The crime of mayhem under California law is unique in that the focus is not so much on what the accused did as the effect on the alleged victim. California Penal Code 203 defines mayhem, also sometimes referred to as “maiming,” as the malicious disabling or disfigurement of another person.
A mayhem assault means rendering useless or disabling a person’s:
The crime of mayhem is considered an especially vicious crime, and as such, it’s punishable by a maximum eight years in prison. That assumes, however, there are no aggravating circumstances, in which case the maximum penalty is increased to life imprisonment. Make no mistake, having a formidable legal defense is the one path to possibly avoid these severe punishments. Our Riverside & Orange County criminal defense lawyers at Fakhimi and Associates have vigorously represented those charged with these felony crimes and know the best defense options that serve our clients’ purposes.What are the Aggravating Circumstances in Criminal Mayhem Charges?
There are a number of aggravating circumstances that can be included in mayhem charges. These can significantly affect the way a criminal case unfolds.
A few include arguments that:
- Defendant displayed extreme indifference to the physical or psychological well-being of the alleged victim in causing intentional permanent disability that deprives a person of a limb, organ or some other part of their body.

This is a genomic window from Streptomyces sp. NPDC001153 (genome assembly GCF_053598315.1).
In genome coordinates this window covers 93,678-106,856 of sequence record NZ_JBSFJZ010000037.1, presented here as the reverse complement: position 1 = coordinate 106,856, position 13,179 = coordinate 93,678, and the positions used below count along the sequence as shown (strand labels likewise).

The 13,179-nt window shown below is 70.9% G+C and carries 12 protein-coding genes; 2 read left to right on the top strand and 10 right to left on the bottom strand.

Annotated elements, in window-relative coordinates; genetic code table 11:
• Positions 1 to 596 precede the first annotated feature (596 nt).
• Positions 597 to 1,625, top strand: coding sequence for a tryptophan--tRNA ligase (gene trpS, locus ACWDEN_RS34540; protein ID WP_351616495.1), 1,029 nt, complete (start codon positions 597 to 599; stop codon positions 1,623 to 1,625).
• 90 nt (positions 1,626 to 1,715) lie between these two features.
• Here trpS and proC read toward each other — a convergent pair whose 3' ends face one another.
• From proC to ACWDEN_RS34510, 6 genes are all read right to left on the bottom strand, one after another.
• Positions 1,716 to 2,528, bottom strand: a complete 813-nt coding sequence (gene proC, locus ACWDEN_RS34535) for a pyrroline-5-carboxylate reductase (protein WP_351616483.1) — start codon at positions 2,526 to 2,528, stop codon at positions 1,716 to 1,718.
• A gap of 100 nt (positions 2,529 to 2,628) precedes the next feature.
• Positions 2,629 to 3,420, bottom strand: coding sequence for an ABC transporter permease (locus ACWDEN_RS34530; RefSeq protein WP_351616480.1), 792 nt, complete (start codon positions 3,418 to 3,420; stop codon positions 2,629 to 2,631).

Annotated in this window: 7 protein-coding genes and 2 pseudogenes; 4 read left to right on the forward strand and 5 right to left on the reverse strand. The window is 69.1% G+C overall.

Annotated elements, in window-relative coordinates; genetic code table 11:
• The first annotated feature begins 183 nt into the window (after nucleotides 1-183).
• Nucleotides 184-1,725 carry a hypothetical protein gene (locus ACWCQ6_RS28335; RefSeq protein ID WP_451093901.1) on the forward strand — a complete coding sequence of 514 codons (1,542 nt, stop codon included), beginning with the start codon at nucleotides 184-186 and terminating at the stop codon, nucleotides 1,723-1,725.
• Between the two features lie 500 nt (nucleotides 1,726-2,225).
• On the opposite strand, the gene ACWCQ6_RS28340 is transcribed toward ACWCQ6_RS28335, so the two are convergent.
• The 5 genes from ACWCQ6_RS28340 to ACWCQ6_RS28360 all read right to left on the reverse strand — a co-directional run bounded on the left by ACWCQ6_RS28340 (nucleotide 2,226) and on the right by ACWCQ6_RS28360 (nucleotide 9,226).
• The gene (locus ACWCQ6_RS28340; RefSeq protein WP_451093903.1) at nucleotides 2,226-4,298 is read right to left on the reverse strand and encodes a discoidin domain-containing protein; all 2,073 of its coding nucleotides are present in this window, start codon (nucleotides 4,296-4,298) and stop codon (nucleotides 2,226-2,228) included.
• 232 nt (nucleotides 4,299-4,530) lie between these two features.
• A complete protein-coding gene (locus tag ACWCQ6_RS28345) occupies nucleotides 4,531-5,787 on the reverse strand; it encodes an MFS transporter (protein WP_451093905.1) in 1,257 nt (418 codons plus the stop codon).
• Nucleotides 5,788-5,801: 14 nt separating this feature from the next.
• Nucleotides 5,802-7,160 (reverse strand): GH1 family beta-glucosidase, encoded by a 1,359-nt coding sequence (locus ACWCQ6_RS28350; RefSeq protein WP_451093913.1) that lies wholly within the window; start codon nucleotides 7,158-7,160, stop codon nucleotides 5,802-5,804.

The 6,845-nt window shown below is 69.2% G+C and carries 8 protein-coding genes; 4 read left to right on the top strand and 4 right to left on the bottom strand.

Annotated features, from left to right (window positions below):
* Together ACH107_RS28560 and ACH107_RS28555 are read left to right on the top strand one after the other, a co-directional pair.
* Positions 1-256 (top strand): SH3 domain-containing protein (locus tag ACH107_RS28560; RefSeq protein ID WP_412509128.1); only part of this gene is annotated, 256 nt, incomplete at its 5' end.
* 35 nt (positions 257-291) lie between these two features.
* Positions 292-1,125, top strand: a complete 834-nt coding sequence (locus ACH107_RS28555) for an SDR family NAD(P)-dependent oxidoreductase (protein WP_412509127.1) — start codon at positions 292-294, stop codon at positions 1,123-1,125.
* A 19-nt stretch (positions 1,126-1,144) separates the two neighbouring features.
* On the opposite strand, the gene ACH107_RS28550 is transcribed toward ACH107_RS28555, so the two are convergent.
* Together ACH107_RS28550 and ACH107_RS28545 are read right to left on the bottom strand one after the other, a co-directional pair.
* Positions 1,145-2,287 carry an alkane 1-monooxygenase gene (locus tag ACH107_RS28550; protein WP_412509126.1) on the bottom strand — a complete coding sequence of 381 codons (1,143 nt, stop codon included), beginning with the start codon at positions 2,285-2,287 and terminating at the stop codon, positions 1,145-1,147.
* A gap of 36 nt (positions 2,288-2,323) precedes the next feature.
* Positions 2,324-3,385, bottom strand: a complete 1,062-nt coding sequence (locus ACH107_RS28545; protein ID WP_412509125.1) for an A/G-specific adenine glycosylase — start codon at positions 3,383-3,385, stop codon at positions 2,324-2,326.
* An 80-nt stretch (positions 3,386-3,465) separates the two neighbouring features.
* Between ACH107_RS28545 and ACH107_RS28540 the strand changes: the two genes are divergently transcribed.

- Victim’s injuries are especially devastating, resulting in “great bodily harm.” This may result in an additional 3-to-6-years in prison.
- Victim falls under a special class of protected person (i.e., is under the age of 14, over the age of 65, blind, deaf, developmentally disabled, paraplegic or quadriplegic). These are especially challenging and require specialized defenses that only an experienced criminal defense attorney can navigate.
Keep in mind that it isn’t necessary under the statute to prove accused intended to kill the victim; only that he or she showed extreme indifference to the other person’s well-being.
Maximum fines in these criminal cases can’t exceed $10,000, but that may not include restitution to the victim. Restitution can mean many things, including being ordered to pay the medical costs and potentially pain and suffering.
If a victim dies as a result of an act of mayhem or an intended act of mayhem, it may be charged as felony murder (first-degree murder), in which case penalties range from 25 years in prison to the death penalty. Again, experience matters when searching for a criminal defense attorney.Is Torture Considered Mayhem in California Law?
Torture, meanwhile, is an extreme form of mayhem, as codified in California Penal Code 206.
This is defined as a situation in which the accused sought to cause extreme or cruel pain and suffering to alleged victim and in so doing caused great bodily injury upon another for purposes of:
- Any Sadistic purpose
Note: In California, torture is always a felony, and it is punishable by up to life in prison.How is Guilt Proven in Criminal Mayhem Cases?